The road to hell is paved with good intentions
At work we are constantly interviewing software engineer candidates to join our product development team. We would get applicants’ resumes sourced by internal recruiters, look through them and decide whether to interview the candidate. On one occassion, there was a female applicant looking to join my colleague’s team. There weren’t many female software engineers in the company, and having a female applicant is a rare occassion, given the gender ratio is skewed towards social sciences for girls. Against everyone’s protest, the manager of that team rejected the application outright on the ground that the heavy workload and long working hours are not healthy for female engineers. It was good intention. Yet, other than violating labour laws (though it’s hardly taken seriously), there are many things wrong with that assertion.
Firstly, it was a decision based on steoreotyping female workers. Why should we assume that a male engineer is more resilient and hard working that his female counterpart. In fact, there is no scientific proof of that assumption. In many places, women are the sole bread winners for her family. There are female top performers, CEO and managers. Of course people of the same sex are still different. There are ones who love challenges and ones that like more balanced life. So it’s better to have an open conversation about how demanding the job is at the moment and let the candidate to choose for herself if she would like to give it a try. Riding her of the opportunity to choose in order to save her from possible painful experience is not doing anyone a service. What would it mean if the girl really need that job and is willing to take on whatever challenges. Rejecting people because they are not suitable to work in a stressful environment is different from rejecting people because they are of the opposite sex. The later is plainly wrong. I don’t know why such assumption is the norm.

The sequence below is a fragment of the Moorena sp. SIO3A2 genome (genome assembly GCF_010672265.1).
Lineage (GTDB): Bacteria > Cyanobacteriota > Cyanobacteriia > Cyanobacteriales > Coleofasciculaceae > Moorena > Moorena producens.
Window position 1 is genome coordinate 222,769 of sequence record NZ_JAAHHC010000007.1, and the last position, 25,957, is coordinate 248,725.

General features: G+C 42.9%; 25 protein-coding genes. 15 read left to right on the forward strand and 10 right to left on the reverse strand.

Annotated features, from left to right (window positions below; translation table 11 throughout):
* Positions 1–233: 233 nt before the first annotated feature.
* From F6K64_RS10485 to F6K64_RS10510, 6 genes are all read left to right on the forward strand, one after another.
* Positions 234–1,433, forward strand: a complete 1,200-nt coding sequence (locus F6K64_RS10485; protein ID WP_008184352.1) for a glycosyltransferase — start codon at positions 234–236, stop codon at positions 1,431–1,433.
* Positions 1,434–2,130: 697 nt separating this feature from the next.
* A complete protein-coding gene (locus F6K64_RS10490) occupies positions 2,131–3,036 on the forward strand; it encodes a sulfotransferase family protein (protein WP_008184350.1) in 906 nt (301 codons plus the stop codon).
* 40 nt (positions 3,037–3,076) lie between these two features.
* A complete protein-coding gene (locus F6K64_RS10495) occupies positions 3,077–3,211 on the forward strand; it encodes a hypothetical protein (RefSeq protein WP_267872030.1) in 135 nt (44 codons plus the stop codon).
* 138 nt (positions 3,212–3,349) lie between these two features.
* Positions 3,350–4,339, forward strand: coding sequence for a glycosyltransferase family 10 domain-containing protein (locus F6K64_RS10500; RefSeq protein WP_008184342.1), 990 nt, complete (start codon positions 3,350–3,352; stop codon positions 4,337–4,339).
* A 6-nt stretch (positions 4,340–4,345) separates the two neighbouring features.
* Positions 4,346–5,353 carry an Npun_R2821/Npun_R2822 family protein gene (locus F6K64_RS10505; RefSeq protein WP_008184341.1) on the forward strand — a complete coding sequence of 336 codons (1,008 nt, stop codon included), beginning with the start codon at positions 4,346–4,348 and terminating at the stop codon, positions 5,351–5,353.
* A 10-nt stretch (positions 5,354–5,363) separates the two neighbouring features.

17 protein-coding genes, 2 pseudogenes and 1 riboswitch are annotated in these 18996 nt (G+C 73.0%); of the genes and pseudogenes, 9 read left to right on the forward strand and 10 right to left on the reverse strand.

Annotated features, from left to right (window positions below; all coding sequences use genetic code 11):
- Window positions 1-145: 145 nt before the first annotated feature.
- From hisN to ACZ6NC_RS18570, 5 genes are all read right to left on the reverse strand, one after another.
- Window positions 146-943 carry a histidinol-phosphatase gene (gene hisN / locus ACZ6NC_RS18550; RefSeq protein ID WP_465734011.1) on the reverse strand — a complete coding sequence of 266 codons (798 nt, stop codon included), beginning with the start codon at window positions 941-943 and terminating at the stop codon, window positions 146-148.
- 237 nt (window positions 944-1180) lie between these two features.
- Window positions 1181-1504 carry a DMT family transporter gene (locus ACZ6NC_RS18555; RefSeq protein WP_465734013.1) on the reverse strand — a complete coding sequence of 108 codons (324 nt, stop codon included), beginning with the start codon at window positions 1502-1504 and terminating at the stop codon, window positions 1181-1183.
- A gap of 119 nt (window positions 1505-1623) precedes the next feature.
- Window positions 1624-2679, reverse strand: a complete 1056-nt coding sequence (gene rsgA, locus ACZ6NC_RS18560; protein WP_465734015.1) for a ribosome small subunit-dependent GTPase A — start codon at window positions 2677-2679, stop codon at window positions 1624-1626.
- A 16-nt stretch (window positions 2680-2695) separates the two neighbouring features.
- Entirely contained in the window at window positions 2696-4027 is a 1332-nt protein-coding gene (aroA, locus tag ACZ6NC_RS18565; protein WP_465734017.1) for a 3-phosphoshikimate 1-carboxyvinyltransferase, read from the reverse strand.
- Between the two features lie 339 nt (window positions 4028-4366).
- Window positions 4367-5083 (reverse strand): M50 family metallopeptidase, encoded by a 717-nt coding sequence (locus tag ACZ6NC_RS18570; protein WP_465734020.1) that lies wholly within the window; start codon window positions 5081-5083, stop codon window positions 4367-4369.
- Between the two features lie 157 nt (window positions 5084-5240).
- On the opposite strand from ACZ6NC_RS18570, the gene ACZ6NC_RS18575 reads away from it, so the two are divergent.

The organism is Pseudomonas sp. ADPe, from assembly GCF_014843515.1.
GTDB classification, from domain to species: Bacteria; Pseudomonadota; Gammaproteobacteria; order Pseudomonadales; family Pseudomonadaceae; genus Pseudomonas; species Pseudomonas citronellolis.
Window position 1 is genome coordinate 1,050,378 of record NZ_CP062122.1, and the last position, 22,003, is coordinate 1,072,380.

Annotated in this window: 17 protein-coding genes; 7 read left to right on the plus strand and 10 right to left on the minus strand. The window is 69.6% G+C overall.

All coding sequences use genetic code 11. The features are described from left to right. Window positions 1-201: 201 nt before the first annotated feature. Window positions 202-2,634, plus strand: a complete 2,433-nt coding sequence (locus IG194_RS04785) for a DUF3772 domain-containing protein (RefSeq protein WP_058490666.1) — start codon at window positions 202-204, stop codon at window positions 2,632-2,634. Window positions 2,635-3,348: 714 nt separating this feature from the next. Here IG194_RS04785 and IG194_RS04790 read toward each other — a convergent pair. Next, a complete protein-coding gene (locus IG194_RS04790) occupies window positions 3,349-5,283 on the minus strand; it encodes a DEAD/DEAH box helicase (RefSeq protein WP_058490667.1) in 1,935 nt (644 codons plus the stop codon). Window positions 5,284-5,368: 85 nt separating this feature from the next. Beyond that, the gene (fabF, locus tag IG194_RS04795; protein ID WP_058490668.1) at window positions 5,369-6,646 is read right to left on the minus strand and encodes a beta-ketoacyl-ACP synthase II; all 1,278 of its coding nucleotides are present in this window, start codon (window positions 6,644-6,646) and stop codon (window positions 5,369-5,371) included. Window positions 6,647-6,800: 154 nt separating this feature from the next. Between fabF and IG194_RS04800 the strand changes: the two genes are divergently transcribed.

Secondly, there was another assumption that is equally harmful. That is assuming that workers are willing to work their asses off as long as the possess the XY chromosomes. If a manager is taking an employee’s hard work for granted, he/she will have no incentive to create a better working environment. That manager would hire people without setting the right expectation. And anyone who later on realized that he did not sign up for it would become disillusional.
So managers should understand that people are different in their ability to perform and endure stress, which has nothing to do with their sex. Having understood that, managers can discuss openly with potential hires about job demands before signing them up. Employees wouldn’t be unpleasantly surprised if later on managers require him/her to work over weekends.